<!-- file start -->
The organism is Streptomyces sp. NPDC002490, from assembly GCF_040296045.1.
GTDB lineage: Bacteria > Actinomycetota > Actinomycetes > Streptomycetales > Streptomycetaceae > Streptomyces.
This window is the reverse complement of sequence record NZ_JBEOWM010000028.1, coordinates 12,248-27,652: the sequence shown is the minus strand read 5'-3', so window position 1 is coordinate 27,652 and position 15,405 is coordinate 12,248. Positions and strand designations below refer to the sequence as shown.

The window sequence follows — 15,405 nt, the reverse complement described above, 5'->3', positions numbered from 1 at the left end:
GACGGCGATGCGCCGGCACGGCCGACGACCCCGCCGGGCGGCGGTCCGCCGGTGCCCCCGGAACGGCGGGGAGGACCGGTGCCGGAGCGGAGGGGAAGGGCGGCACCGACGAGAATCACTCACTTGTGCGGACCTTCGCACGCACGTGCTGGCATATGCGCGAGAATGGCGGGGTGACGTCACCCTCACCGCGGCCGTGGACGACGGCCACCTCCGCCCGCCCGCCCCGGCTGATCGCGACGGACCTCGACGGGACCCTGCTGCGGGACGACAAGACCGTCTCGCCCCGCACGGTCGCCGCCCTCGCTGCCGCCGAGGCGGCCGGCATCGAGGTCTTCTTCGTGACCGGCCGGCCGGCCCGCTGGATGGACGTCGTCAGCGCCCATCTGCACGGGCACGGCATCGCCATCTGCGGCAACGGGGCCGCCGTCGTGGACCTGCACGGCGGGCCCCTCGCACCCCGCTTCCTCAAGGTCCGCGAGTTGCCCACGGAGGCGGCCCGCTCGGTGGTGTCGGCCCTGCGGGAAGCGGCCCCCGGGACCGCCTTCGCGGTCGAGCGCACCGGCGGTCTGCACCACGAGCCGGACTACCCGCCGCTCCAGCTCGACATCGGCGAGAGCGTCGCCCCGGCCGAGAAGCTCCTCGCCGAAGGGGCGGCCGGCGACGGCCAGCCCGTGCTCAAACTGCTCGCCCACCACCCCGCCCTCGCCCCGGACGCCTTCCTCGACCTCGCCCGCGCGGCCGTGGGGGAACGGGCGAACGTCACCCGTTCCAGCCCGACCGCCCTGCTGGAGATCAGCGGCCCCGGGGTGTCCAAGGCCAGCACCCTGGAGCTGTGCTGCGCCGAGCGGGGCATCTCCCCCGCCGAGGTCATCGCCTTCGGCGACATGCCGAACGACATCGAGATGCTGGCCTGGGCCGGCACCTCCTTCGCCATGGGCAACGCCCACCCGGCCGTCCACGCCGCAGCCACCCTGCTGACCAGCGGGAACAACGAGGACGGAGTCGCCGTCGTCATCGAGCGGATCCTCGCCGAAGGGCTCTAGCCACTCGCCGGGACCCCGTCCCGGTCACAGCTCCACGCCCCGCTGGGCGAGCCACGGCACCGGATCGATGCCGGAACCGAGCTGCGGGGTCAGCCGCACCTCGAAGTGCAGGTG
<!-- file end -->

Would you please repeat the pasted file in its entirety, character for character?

The organism is Streptomyces sp. NPDC002490, from assembly GCF_040296045.1.
GTDB lineage: Bacteria > Actinomycetota > Actinomycetes > Streptomycetales > Streptomycetaceae > Streptomyces.
This window is the reverse complement of sequence record NZ_JBEOWM010000028.1, coordinates 12,248-27,652: the sequence shown is the minus strand read 5'-3', so window position 1 is coordinate 27,652 and position 15,405 is coordinate 12,248. Positions and strand designations below refer to the sequence as shown.

The window sequence follows — 15,405 nt, the reverse complement described above, 5'->3', positions numbered from 1 at the left end:
GACGGCGATGCGCCGGCACGGCCGACGACCCCGCCGGGCGGCGGTCCGCCGGTGCCCCCGGAACGGCGGGGAGGACCGGTGCCGGAGCGGAGGGGAAGGGCGGCACCGACGAGAATCACTCACTTGTGCGGACCTTCGCACGCACGTGCTGGCATATGCGCGAGAATGGCGGGGTGACGTCACCCTCACCGCGGCCGTGGACGACGGCCACCTCCGCCCGCCCGCCCCGGCTGATCGCGACGGACCTCGACGGGACCCTGCTGCGGGACGACAAGACCGTCTCGCCCCGCACGGTCGCCGCCCTCGCTGCCGCCGAGGCGGCCGGCATCGAGGTCTTCTTCGTGACCGGCCGGCCGGCCCGCTGGATGGACGTCGTCAGCGCCCATCTGCACGGGCACGGCATCGCCATCTGCGGCAACGGGGCCGCCGTCGTGGACCTGCACGGCGGGCCCCTCGCACCCCGCTTCCTCAAGGTCCGCGAGTTGCCCACGGAGGCGGCCCGCTCGGTGGTGTCGGCCCTGCGGGAAGCGGCCCCCGGGACCGCCTTCGCGGTCGAGCGCACCGGCGGTCTGCACCACGAGCCGGACTACCCGCCGCTCCAGCTCGACATCGGCGAGAGCGTCGCCCCGGCCGAGAAGCTCCTCGCCGAAGGGGCGGCCGGCGACGGCCAGCCCGTGCTCAAACTGCTCGCCCACCACCCCGCCCTCGCCCCGGACGCCTTCCTCGACCTCGCCCGCGCGGCCGTGGGGGAACGGGCGAACGTCACCCGTTCCAGCCCGACCGCCCTGCTGGAGATCAGCGGCCCCGGGGTGTCCAAGGCCAGCACCCTGGAGCTGTGCTGCGCCGAGCGGGGCATCTCCCCCGCCGAGGTCATCGCCTTCGGCGACATGCCGAACGACATCGAGATGCTGGCCTGGGCCGGCACCTCCTTCGCCATGGGCAACGCCCACCCGGCCGTCCACGCCGCAGCCACCCTGCTGACCAGCGGGAACAACGAGGACGGAGTCGCCGTCGTCATCGAGCGGATCCTCGCCGAAGGGCTCTAGCCACTCGCCGGGACCCCGTCCCGGTCACAGCTCCACGCCCCGCTGGGCGAGCCACGGCACCGGATCGATGCCGGAACCGAGCTGCGGGGTCAGCCGCACCTCGAAGTGCAGGTG